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inadequacies of the requirements and tolerances which are now present in the existing standards.

Section 5 of the bill authorizes and directs the Secretary to develop a uniform grading system for motor vehicle tires. In our opinion, this is a most salutary provision in that there are no adequate industrywide standards for grading tires.

The Commission reiterates its support of the objectives and purpose of S. 2669 and unequivocally supports its enactment. By direction of the Commission.

PAUL RAND Dixon, Chairman. N.B.-Pursuant to regulations, this report was submitted to the Bureau of the Budget on January 20, 1966, and on January 28, 1966, the Bureau of the Budget advised that there is no objection to the submission of this report and that enactment of legislation along the lines of S. 2669 would be consistent with the administration's objectives.

JOSEPH W. SHEA, Secretary.

DEPARTMENT OF AGRICULTURE,

OFFICE OF THE SECRETARY,

Washington, D.C., January 28, 1966. Hon. WARREN G. MAGNUSON, Chairman, Senate Committee on Commerce, U.S. Senate.

DEAR MR. CHAIRMAN: This replies to your letter of October 19, 1965, requesting our views on S. 2669, a bill to establish safety standards for motor vehicle tires sold or shipped in interstate commerce, and for other purposes.

The bill would authorize the Secretary of Commerce to establish, review, and revise tire safety standards, develop a uniform tire grading system, and conduct testing and inspection of tires, as he deems necessary. The bill also provides for seizure of tires and prosecution actions under circumstances as stated therein.

This Department favors the objective of the proposed legislation as it is in furtherance of motor vehicle safety.

The Bureau of the Budget advises that there is no objection to the presentation of this report and that enactment of legislation along the lines of S. 2669 would be consistent with the administration's objectives. Sincerely yours,

ORVILLE L. FREEMAN.

COMPTROLLER GENERAL OF THE UNITED STATES,

Washington, D.C., November 1, 1965. B-135374 Hon. WARREN G. MAGNUSON, Chairman, Committee on Commerce, U.S. Senate.

DEAR MR. CHAIRMAN: Your letter of October 19, 1965, invites our comment on S. 2669, entitled "A bill to establish safety standards for motor vehicle tires sold or shipped in interstate commerce, and for other purposes.”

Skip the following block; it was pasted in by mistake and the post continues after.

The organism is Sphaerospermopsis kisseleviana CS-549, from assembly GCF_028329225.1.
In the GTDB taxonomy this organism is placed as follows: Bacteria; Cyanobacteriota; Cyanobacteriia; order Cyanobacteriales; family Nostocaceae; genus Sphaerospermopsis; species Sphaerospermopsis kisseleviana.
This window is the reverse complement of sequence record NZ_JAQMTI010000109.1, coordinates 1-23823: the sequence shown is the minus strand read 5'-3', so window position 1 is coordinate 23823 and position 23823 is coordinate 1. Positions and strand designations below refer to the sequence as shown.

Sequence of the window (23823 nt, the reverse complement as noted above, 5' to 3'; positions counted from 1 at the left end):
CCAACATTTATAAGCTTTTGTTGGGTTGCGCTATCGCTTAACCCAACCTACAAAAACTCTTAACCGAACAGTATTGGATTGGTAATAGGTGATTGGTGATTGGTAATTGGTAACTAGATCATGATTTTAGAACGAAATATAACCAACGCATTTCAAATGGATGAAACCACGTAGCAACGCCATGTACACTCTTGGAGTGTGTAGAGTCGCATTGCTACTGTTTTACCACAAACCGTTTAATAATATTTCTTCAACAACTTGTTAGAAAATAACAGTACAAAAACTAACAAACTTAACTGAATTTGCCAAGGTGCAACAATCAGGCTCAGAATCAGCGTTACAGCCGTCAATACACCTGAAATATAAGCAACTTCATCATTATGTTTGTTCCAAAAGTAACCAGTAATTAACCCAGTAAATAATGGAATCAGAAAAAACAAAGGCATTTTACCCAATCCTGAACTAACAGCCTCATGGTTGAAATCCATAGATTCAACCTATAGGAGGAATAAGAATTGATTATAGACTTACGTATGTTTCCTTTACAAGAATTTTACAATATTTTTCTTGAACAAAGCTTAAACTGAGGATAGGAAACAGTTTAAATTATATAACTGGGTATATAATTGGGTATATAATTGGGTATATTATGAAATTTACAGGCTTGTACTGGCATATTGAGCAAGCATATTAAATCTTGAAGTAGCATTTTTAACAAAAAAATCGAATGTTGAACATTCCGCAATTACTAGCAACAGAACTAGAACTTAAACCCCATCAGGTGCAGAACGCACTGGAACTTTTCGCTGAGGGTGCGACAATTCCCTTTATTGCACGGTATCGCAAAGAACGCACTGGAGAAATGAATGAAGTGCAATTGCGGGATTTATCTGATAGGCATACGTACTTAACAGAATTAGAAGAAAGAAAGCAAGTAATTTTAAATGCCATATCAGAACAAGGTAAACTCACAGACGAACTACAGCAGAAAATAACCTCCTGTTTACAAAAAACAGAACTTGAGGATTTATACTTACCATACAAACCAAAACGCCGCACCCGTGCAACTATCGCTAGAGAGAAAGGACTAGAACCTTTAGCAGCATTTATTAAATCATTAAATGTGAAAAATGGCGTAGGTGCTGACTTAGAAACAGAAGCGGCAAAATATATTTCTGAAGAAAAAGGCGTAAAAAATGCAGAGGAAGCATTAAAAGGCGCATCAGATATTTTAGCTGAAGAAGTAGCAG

The bill relates to matters of which the General Accounting Office has no special knowledge. While we are in sympathy with the general purpose of the bill, wo otherwise have no comment to offer. Sincerely yours,

FRANK H. WEITZEL,
Acting Comptroller General of the United States.

DEPARTMENT OF DEFENSE,

DEPARTMENT OF THE ARMY,

Washington, D.C., January 28, 1966. Hon. WARREN G. MAGNUSON, Chairman, Committee on Commerce, U.S. Senate.

DEAR MR. CHAIRMAN: Reference is made to your request to the Secretary of Defense for the views of the Department of Defense on S. 2669, 89th Congress, a bill to establish safety standards for motor vehicle tires sold or shipped by interstate commerce, and for other purposes. The Department of the Army has been assigned responsibility for expressing the views of the Department of Defense on this bill.

This bill will establish the “Tire Safety Act of 1966" to provide minimum tire safety standards in order that motor vehicle accidents resulting from tire failure can be kept to a minimum.

The Department of the Army on behalf of the Department of Defense favors the bill.

The immediate establishment of interim tire safety standards will be a great gain in motor vehicle safety standards. The improvement of these standards, together with the development of a uniform grading system to permit the consumer to make an informed choice when purchasing tires, should give substantial results in the reduction of motor vehicle accidents.

For the foregoing reasons, the Department of the Army on behalf of the Department of Defense recommends that the bill be favorably considered.

The fiscal effects of this legislation are not known to the Department of Defense.

This report has been coordinated within the Department of Defense in accordance with procedures prescribed by the Secretary of Defense.